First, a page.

Girvan Lifeboat launches to child blown out to sea.
Girvan Lifeboat launches to rescue child in inflatable blown out to sea.
Girvan all-weather Shannon class Lifeboat made best speed to the area and arrived on scene shortly after launching, due to the nature of the incident other vessels in the area made their way towards the location, as well as UK Coastguard Rescue 199, and a Lynx and Merlin Helicopter in the area from Royal Navy & Coastguard Rescue teams from Girvan and Ayr.
In this instance the inflatable has been used before by the family safely many times and is usually tethered to the shore, but the over exuberant young lad ran and hopped in before it was tethered, by this time it was too late and it was caught by the wind, it only takes seconds and can happen to anyone in the blink of an eye.
Bystanders and parents attempted to swim to reach the inflatable, but were unable to do so and returned to the beach and dialled 999
Girvan lifeboat located the small inflatable and casualty approx 1 mile offshore and recovered both the child and inflatable to the lifeboat, where the casualty was assessed by our casualty care trained crew.
Girvan lifeboat returned to Girvan and met by Girvan Coastguard Rescue Team, where the casualty was handed over to the Scottish Ambulance Service for further assessment and treatment, in this instance the young casualty was none the worse for wear, and had sustained no injuries.
The lifeboat returned to berth and made ready for the next service call.
This incident could have ended up so much worse, with the potential for multiple casualties, Please heed the advice repeatedly advertised and posted by the RNLI, HM Coastguard and other official bodies, inflatables are toys, they are not intended for the sea or open water, please keep them for the pool in a supervised location.
It only takes a few moments with a change in tide or gust or change in direction of wind to carry an inflatable far out to sea, If you think you see someone in trouble on the coast or at sea dial 999 straight away and ask for the coastguard.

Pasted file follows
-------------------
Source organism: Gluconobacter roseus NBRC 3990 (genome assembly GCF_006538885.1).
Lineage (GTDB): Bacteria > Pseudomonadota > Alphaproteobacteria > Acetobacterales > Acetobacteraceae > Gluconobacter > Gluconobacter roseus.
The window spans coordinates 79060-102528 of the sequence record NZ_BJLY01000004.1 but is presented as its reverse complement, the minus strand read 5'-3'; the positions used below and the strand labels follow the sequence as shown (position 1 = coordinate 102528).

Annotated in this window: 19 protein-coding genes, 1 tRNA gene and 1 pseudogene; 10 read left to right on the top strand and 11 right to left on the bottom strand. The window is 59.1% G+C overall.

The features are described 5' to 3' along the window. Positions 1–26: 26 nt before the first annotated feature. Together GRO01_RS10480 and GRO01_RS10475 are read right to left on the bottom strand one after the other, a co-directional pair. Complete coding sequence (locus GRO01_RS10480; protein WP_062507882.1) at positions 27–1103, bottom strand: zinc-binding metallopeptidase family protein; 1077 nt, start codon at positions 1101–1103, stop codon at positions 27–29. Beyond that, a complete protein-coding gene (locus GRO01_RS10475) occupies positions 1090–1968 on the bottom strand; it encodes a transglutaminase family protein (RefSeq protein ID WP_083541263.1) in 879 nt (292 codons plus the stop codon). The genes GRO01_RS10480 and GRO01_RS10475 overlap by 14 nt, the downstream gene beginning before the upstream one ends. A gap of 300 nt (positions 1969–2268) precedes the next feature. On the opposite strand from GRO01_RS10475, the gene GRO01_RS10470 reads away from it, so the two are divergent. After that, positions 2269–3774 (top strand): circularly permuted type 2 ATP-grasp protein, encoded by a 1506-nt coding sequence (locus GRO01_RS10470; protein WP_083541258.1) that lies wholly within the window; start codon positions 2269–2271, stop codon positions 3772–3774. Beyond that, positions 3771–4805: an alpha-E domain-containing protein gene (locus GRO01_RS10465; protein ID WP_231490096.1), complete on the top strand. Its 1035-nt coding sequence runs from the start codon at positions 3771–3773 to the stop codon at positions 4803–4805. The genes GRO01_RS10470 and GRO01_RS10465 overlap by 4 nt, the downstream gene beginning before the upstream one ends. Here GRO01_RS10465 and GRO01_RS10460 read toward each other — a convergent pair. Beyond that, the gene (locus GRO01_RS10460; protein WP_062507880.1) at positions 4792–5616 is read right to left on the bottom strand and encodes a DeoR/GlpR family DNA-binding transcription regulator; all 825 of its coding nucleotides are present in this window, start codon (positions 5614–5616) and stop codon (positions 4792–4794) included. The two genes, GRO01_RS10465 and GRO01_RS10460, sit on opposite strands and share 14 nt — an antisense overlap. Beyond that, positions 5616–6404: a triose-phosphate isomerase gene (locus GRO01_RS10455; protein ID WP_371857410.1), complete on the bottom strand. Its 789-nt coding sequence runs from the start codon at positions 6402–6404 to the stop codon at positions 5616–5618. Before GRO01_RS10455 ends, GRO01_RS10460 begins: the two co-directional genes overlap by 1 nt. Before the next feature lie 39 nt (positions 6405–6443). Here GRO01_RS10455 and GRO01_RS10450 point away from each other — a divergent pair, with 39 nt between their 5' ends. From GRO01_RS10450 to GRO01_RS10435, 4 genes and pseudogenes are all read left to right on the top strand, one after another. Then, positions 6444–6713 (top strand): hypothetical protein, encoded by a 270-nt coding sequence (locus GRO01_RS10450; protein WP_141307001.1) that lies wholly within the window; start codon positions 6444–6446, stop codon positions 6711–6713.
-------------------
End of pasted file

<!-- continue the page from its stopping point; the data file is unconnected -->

This is the 2nd callout during the Covid-19 lockdown, with our crew and other emergency services having to attend what was essentially a preventable incident and although restrictions may be easing somewhat, we ask the the travel guidelines are adhered to in relation to travelling to the beach or coast, and if you are near the coast or at sea, please think about your trip or activity, Is it necessary? could I be putting myself or others at risk.
During this time of coronavirus although our fundraising activities remain impacted our crews are on call 24/7 ready to respond to the next call for help.
No further specific details will be made available in relation to this callout.
Further information regarding inflatables can be found in this previous RNLI news release
Key facts about the RNLI
The RNLI charity saves lives at sea. Its volunteers provide a 24-hour search and rescue service around the United Kingdom and Republic of Ireland coasts. The RNLI operates over 238 lifeboat stations in the UK and Ireland and, in a normal year, more than 240 lifeguard units on beaches around the UK and Channel Islands. The RNLI is independent of Coastguard and government and depends on voluntary donations and legacies to maintain its rescue service. Since the RNLI was founded in 1824, its lifeboat crews and lifeguards have saved over 142,700 lives.